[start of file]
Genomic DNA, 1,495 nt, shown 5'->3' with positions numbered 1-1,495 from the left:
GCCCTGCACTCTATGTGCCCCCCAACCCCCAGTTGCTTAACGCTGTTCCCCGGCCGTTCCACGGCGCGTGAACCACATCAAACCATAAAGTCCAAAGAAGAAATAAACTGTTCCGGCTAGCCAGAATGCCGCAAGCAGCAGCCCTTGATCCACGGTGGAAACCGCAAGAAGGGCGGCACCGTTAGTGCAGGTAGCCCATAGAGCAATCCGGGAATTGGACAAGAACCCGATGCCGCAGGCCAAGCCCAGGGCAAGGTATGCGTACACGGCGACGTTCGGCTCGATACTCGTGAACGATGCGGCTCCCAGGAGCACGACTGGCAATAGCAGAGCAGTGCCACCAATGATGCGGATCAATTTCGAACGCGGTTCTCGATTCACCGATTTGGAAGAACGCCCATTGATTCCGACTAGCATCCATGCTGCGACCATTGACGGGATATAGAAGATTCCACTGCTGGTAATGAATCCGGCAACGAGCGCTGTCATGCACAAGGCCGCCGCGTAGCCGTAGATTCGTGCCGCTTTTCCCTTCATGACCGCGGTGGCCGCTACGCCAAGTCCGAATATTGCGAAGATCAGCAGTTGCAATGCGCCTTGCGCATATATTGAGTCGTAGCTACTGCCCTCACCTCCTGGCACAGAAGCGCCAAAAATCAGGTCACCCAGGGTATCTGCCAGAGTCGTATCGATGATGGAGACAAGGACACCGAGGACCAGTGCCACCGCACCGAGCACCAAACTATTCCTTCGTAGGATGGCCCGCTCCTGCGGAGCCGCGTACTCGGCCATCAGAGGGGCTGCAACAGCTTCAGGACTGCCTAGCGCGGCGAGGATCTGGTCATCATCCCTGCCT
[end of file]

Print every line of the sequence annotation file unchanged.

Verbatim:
Genomic DNA, 1,495 nt, shown 5'->3' with positions numbered 1-1,495 from the left:
GCCCTGCACTCTATGTGCCCCCCAACCCCCAGTTGCTTAACGCTGTTCCCCGGCCGTTCCACGGCGCGTGAACCACATCAAACCATAAAGTCCAAAGAAGAAATAAACTGTTCCGGCTAGCCAGAATGCCGCAAGCAGCAGCCCTTGATCCACGGTGGAAACCGCAAGAAGGGCGGCACCGTTAGTGCAGGTAGCCCATAGAGCAATCCGGGAATTGGACAAGAACCCGATGCCGCAGGCCAAGCCCAGGGCAAGGTATGCGTACACGGCGACGTTCGGCTCGATACTCGTGAACGATGCGGCTCCCAGGAGCACGACTGGCAATAGCAGAGCAGTGCCACCAATGATGCGGATCAATTTCGAACGCGGTTCTCGATTCACCGATTTGGAAGAACGCCCATTGATTCCGACTAGCATCCATGCTGCGACCATTGACGGGATATAGAAGATTCCACTGCTGGTAATGAATCCGGCAACGAGCGCTGTCATGCACAAGGCCGCCGCGTAGCCGTAGATTCGTGCCGCTTTTCCCTTCATGACCGCGGTGGCCGCTACGCCAAGTCCGAATATTGCGAAGATCAGCAGTTGCAATGCGCCTTGCGCATATATTGAGTCGTAGCTACTGCCCTCACCTCCTGGCACAGAAGCGCCAAAAATCAGGTCACCCAGGGTATCTGCCAGAGTCGTATCGATGATGGAGACAAGGACACCGAGGACCAGTGCCACCGCACCGAGCACCAAACTATTCCTTCGTAGGATGGCCCGCTCCTGCGGAGCCGCGTACTCGGCCATCAGAGGGGCTGCAACAGCTTCAGGACTGCCTAGCGCGGCGAGGATCTGGTCATCATCCCTGCCT